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Kenneth Stirling Conservation Park...
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Kenneth Stirling Conservation Park is actually a series of four parks. They were bequeathed by Kenneth Stirling to the people of South Australia, the parks were declared conservation park in 1990. Information about the parks is limited. We've featured walks in the two largest parks:
Both parks are predominately remnant native stringybark forest, similar to nearby Mount George Conservation Park. The understorey is a mixture of bracken, ferns and grasses.
The walk detailed below remains in the conservation park and doesn't enter private property (there are some minor crossings into private property, but there is no signage or gates or fences to note the boundary and it would be reasonable to walk on these short track sections). Please be respectful of private landowners who have permitted this. It isn't easy to include a loop walk that explores the northern part of the park, but we have included some optional notes to walk to the quarry and return.
Read these directions in conjunction with the map.
You could walk further north along Proberts Track from point 4, but there isn't an easy way to make it into a loop, so you will need to return along the same route. The fire track on the western boundary, north of point 5, becomes fainter and more overgrown as it heads north. It disappears entirely before reaching the creek.
From the quarry you could walk to Filsell Track. The fire trail to the quarry is easy to follow. The quarry was used to quarry stone for the Adelaide to Lobethal road. There is a plaque here commemorating a worker's accidental death. After the quarry, the fire track becomes increasingly faint before disappearing. You could make a small loop by continuing to walk by contouring around the hill for a further 150 metres to reach Filsell Track. Looking right (east) the Filsell Track enters private property, there is an old loose wire gate there, and a fence. You could walk left (west) and uphill to the peak of Filsell Hill - it's steep but manageable. Over the summit, where Filsell Track meets the western boundary, there is a locked gate with commercial vines the other side. It's easy to remain in the park, to walk downhill (south) along the inside of the fence - but it can be tough going, you can't walk immediately beside the fence, but can walk parallel to it, returning to the dam you passed earlier. It's only 250 metres, doable but maybe not pleasant.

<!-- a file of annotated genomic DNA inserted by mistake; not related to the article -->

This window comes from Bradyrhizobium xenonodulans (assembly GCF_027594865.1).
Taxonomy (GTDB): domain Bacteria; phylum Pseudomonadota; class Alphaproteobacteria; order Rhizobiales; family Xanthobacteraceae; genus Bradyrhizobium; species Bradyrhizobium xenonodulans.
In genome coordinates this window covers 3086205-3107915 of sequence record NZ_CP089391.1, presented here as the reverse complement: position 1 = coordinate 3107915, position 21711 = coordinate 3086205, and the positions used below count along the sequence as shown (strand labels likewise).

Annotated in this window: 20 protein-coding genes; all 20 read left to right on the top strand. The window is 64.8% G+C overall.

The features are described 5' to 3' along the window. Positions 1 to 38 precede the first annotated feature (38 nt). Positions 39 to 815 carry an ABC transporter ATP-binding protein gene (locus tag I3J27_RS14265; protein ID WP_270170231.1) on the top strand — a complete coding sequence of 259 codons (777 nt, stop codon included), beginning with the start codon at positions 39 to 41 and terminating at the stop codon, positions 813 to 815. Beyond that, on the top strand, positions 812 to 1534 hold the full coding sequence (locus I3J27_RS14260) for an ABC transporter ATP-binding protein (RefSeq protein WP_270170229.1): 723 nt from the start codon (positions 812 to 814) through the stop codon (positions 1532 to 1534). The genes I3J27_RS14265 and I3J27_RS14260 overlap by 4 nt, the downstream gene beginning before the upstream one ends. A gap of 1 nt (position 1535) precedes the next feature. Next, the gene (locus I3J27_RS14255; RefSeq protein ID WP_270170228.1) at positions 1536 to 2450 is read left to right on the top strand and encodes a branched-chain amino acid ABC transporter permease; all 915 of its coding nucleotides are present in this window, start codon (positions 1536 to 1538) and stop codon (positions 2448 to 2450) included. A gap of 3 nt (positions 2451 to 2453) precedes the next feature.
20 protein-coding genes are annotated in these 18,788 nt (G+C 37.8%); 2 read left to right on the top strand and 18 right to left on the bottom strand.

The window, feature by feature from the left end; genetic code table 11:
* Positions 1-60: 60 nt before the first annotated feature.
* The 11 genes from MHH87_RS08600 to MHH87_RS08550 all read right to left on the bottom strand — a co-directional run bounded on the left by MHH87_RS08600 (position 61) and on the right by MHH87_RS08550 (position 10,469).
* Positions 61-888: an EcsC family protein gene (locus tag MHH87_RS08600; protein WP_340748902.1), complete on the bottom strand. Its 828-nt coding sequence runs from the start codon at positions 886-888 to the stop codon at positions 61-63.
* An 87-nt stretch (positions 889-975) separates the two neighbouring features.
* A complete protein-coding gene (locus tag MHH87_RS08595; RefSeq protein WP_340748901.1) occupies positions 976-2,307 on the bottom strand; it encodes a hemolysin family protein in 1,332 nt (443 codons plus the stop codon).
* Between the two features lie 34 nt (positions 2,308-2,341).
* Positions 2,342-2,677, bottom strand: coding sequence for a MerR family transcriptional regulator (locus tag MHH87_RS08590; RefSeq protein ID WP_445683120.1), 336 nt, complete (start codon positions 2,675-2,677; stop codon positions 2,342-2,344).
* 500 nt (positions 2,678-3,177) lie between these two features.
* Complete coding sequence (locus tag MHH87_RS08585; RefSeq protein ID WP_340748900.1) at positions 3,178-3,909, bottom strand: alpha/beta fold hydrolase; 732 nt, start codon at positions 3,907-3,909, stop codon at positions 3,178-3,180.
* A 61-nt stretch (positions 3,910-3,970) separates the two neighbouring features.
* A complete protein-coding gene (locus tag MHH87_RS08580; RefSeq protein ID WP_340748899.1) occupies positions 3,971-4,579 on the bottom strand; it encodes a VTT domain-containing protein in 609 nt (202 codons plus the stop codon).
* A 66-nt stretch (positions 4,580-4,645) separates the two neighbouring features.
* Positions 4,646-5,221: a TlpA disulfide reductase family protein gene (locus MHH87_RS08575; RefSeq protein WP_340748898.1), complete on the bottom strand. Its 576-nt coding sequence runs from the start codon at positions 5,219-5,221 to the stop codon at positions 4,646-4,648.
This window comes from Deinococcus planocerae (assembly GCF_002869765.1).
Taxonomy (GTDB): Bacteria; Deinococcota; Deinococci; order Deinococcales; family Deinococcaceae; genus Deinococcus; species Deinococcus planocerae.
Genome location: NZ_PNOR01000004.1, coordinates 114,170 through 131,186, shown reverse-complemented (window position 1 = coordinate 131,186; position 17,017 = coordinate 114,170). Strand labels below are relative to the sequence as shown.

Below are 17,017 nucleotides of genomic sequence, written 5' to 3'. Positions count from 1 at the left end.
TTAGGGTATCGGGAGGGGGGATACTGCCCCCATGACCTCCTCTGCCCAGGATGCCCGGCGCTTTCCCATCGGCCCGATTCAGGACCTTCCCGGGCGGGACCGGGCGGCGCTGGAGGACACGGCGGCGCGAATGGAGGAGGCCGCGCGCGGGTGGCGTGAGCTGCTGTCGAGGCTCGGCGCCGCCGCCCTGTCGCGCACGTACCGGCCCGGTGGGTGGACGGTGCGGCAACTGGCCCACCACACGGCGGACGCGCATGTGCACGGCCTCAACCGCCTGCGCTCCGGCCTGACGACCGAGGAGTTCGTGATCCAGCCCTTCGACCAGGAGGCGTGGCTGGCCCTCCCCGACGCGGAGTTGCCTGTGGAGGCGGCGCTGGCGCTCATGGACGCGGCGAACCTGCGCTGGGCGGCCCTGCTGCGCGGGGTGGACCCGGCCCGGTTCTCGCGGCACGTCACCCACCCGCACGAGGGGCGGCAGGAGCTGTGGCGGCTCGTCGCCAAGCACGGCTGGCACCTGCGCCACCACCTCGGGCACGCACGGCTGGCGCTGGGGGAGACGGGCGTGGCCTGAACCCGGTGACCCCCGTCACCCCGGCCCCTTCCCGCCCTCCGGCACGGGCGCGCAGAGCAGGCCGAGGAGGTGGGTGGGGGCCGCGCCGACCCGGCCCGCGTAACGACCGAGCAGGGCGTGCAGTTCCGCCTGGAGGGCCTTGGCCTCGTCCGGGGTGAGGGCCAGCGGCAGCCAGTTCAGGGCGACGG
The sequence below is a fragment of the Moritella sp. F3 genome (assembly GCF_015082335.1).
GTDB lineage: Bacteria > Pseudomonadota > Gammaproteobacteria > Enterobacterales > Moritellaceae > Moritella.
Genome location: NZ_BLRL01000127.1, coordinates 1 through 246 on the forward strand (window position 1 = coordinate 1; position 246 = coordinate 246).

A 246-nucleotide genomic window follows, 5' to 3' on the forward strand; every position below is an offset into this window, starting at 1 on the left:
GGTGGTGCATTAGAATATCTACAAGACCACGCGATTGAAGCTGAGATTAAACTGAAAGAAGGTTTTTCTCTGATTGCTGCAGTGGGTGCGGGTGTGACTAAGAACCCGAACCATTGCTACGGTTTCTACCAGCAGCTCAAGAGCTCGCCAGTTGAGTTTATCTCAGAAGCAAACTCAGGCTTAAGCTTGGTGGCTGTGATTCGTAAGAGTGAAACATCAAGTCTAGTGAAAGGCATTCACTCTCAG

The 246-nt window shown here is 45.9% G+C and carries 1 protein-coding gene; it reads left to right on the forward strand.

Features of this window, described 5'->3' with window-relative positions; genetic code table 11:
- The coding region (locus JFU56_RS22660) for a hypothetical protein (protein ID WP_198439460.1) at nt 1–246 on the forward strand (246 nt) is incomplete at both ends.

GPX file courtesy of Walking SA. File may not contain elevation data and may only represent half the length on return hikes.
About the region
Kenneth Stirling Conservation Park is actually a series of four parks. They were bequeathed by Kenneth Stirling to the people of South Australia, the parks were declared conservation park in 1990.
Max elevation: 576 m
Min elevation: 424 m
Total climbing: 331 m
Total descent: -349 m
For more information on this hiking trail, please visit Walking SA